6 Ways to Exit the Right Way | Golden Rules Gal

Nov, 08, 2019

Exit Interviews

“Be nice to people on your way up because you’ll meet them on your way down.”

—Wilson Mezner

Many companies hold exit interviews for employees who have decided to move on to help the company understand how to improve their work environment. If it’s time for you to leave, say good-bye in the best way possible by trying to help make things better without burning your bridges. After all, you might want to return to the same company in the future. During your exit interview, follow these tips to help you stay in the game:

  1. Prepare for your departure. You did your homework when you interviewed for the job, so your exit interview should be no different. In fact, you have a golden opportunity to speak objectively about your professional experience.
  2. Interview yourself first. You may be asked what one thing the company can do to make things better for employees in the future. Think about this in advance and try to come up with the most important change you think the company can make in this regard.
  3. Think positive. You will probably be asked what you liked about your job, so make a list of positive things to say about the company and your experience there.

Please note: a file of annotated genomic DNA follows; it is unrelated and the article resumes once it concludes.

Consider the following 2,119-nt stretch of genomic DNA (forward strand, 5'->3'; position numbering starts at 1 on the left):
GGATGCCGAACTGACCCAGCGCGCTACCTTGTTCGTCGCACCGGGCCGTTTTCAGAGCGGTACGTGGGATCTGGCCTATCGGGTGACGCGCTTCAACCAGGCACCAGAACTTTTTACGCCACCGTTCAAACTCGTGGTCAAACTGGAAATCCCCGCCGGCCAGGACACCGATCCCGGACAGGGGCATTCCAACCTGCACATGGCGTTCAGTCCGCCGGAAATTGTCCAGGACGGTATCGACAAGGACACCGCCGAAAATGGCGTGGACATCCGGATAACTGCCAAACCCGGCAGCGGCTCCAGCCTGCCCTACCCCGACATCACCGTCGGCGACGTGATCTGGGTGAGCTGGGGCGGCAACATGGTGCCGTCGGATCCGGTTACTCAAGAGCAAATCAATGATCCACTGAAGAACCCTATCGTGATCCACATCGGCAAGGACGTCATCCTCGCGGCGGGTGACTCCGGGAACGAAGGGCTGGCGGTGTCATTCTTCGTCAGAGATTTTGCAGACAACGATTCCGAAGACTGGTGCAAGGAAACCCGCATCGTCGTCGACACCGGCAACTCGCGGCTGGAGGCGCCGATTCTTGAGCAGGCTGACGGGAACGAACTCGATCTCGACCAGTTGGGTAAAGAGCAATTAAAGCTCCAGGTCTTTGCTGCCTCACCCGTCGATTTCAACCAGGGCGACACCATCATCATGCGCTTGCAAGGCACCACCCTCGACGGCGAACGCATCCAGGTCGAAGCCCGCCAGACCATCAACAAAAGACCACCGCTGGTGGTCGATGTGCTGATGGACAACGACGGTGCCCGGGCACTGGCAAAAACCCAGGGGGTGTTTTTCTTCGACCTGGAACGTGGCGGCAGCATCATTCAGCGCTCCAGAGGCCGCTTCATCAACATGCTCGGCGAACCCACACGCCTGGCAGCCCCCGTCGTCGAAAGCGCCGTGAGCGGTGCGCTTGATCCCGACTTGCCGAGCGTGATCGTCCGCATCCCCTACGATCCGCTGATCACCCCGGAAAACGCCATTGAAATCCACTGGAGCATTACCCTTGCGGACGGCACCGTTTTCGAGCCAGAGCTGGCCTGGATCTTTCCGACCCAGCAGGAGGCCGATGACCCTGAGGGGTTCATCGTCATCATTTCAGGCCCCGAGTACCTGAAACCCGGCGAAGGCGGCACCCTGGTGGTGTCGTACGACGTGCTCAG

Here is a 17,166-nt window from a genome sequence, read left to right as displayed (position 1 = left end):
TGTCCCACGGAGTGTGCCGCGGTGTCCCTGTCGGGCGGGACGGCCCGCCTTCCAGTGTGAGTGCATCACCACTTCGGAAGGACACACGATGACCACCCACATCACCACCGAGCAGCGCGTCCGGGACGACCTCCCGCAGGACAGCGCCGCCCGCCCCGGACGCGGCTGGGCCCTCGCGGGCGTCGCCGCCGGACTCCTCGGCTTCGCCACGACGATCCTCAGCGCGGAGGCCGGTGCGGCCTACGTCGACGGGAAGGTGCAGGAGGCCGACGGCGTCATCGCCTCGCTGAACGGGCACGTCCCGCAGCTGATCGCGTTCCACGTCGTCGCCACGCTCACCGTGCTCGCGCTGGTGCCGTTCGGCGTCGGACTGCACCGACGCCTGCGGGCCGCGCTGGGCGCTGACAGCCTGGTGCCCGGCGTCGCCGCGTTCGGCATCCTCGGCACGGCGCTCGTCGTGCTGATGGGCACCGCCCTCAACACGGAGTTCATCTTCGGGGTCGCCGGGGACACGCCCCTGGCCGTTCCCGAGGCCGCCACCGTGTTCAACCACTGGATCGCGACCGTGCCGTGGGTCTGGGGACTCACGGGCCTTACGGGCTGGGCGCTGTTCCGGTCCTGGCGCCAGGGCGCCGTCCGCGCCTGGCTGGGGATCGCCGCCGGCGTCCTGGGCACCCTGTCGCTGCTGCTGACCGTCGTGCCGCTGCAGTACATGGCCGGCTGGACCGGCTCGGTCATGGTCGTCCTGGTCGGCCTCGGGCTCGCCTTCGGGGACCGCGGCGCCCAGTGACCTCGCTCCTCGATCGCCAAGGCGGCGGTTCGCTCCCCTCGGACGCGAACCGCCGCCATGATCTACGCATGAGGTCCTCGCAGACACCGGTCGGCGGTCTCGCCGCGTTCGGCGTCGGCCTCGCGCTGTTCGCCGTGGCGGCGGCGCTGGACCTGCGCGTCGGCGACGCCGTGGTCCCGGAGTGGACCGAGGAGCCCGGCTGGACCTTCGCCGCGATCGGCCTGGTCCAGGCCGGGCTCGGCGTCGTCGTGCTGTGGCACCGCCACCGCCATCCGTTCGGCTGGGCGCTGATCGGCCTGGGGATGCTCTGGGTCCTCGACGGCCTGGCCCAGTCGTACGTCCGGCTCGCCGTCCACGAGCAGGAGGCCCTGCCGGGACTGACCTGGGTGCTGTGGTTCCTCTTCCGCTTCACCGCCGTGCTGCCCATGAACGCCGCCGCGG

4. State the facts. You are sure to be asked why you are leaving. Do you want more opportunity to move up the ladder, better pay, or a better work environment? Feedback is helpful to any employer, so now’s your time to give it honestly. If you’re leaving because of truly egregious behavior on the part of the company or one or more of your fellow employees, including your boss, tell your story simply and clearly without becoming upset. (Advance practice is very helpful here. Ask a friend to play the role of interviewer and practice being calm and professional with your answers. Being emotional at this point will work against you.) Remember: This is not the time to enact revenge on a colleague or supervisor or the company itself, but to try to help the company make positive changes.
  5. Be diplomatic. If you feel you were just not a good match with other people at work or with company policies, say so by referring to what you are looking for In reply to: another job in a positive, not negative way, as in “I think I work better in a less-competitive environment,” or “I’m looking for a more creative position.”
  6. Leave on a high note. Wish your interviewer and the company all the best in the future.


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